In the world of interior design, no rooms have changed more dramatically than bathrooms. They have blossomed over the last decade, growing from tiny utilitarian areas into spacious, handsomely appointed rooms, often with whirlpool baths, steam showers and other fixtures designed to pamper and soothe harried residents.
Bidets; oversized showers with seats and multiple shower heads; exercise areas; entertainment centers, and expensive materials like marble and granite are becoming more and more visible as Americans upgrade old bathrooms and add new ones.
All this bathroom attention makes sense. Bathroom additions and redos are near the top of the list in value, just a few percentage points behind kitchen projects. Ninety-two percent of the building cost of a bathroom addition will be recouped if a house is sold within a year, reports Remodeling magazine.
But value isn't the only motivating factor for building new bathrooms or remodeling older ones. Having a luxury bathroom is like owning a Mercedes -- status is guaranteed. The credo seems to be bigger is better. The once-standard 5-by-7 bathroom has all but disappeared. Instead, interior designers routinely create bathrooms that are 100, 200, even 500 square feet.
A strong trend in the design of these larger rooms is allocating space for specific functions, such as bathing or dressing. The goal of such planning is to allow two people to use the bathroom at the same time -- highly important when husbands and wives both work and leave the house at the same time each morning.
In a small but growing number of homes, bathroom plans also include a completely separate room -- sometimes called a water closet -- to house the toilet. Still rare, but showing up with increasing frequency, are adjoining his and her bathrooms -- the ultimate in space and privacy.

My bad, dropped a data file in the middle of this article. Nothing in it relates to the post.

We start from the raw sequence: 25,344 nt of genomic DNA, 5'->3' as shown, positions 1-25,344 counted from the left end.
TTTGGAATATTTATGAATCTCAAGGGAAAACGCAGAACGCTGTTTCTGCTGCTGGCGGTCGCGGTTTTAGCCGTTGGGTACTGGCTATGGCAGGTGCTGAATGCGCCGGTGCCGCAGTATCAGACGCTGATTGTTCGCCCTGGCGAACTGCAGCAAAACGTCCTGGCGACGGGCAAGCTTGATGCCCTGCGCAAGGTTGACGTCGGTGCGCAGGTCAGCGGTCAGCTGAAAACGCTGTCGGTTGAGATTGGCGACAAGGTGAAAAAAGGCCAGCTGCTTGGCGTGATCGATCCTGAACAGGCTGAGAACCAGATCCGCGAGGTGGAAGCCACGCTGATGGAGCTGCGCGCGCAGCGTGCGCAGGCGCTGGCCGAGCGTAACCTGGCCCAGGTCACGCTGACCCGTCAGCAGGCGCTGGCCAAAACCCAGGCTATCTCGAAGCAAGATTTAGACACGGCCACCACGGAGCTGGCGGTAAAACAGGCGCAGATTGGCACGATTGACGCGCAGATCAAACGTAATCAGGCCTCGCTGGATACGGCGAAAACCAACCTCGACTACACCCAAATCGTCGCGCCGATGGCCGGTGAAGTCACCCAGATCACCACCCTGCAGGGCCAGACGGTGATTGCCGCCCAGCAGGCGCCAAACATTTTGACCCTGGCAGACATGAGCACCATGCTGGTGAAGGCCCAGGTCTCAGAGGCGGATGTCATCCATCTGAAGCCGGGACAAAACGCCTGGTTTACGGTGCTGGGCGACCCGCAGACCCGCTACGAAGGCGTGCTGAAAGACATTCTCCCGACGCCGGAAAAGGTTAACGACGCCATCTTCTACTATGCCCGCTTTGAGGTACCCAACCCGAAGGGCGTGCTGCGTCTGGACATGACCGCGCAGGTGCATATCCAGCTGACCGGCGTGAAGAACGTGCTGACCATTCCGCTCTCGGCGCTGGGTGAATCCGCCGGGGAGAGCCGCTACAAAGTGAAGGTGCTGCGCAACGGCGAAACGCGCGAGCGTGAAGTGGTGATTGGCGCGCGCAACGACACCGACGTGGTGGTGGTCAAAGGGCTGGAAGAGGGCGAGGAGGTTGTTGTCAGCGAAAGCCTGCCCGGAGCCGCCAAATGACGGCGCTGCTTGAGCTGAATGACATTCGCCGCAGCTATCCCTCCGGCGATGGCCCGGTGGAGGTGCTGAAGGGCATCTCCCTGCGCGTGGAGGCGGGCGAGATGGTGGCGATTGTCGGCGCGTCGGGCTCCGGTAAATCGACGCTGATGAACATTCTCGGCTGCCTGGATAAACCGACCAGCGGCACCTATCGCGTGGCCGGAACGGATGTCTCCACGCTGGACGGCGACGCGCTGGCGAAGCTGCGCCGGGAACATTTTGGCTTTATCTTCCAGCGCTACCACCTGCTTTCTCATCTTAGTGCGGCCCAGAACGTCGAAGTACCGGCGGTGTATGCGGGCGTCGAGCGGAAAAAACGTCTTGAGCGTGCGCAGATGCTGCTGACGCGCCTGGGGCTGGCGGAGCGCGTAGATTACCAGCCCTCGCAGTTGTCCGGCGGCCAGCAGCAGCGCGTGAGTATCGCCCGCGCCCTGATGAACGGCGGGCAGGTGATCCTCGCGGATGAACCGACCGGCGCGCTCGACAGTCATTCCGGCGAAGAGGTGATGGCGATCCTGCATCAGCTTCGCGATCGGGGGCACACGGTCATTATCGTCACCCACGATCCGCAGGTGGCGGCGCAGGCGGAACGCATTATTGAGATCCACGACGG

Following are three designer master bathrooms that highlight trends for the 1990s.
Joan Eisenberg, J. M. E. Consulting,
Sue Miller, interior designer
When Joan Eisenberg, a certified bath designer, was hired to help with the remodeling of an older Colonial home, she discovered the project included redoing three bathrooms and adding three new ones. The master bath was a major concern. "Basically it was a typical early 1950s bathroom with a tub, a toilet, a sink and a small dressing area," recalls Ms. Eisenberg.
Working as a team with interior designer Sue Miller and architect Allan Hitchcock, Ms. Eisenberg created the basic layout of the bathroom and served as a liaison between the clients and the contractor. Her specific concerns were "making the bathroom functional and making it easy to take care of," she says. She also wanted to design a bathroom that would be a nice place for her clients to relax.
Ms. Eisenberg divided the space -- approximately 200 square feet -- into three distinct areas. The smallest space, directly off the master bedroom, houses a makeup vanity with a sink. To the right is a large walk-in closet/dressing area. To the left of the vanity, through a door, is the main bathroom. Highly dramatic with black fixtures and walls of mirrored glass, this enclosed space contains a large corner Jacuzzi tub, a glass-enclosed, site-built steam shower with a seat, a vanity with sink and the toilet.
Safety features are a major part of the design. The glass surrounding the shower is safety-glazed; the ceramic tile flooring is slip-resistant in a matte finish; the electrical outlets have ground fault circuit interrupters that cut off if touched by water. Grab bars are installed. "It doesn't matter how old you are, grab bars need to be in every bathroom," says Ms. Eisenberg.
Joe Bowers, interior designer,
Rita St. Clair Associates:
When Joe Bowers planned the bathroom in a new home designed by Baltimore architect James Grieves, one problem he didn't have to worry about was lack of space. The bathroom had plenty of it -- 502 square feet.
Working closely with Mr. Grieves and the clients, Mr. Bowers used the space to create a sophisticated and extremely functional bathroom geared to busy lifestyles. "Our primary job was to plan for all the interior finishes and to design the storage cabinets and closets," says Mr. Bowers, who has worked 27 years in the design business, all of them with Rita St. Clair Associates Inc. in Baltimore.
Situated just off the first-floor master bedroom, the bath is carved into specific areas, each geared to a specific function -- bathing, dressing and personal hygiene. The room has two dressing areas, each with its own closets and vanity sinks surrounded by Italian marble. A Jacuzzi tub, sandwiched between the two dressing areas, is backed by a wall of windows that edge the tub and overlook a private courtyard.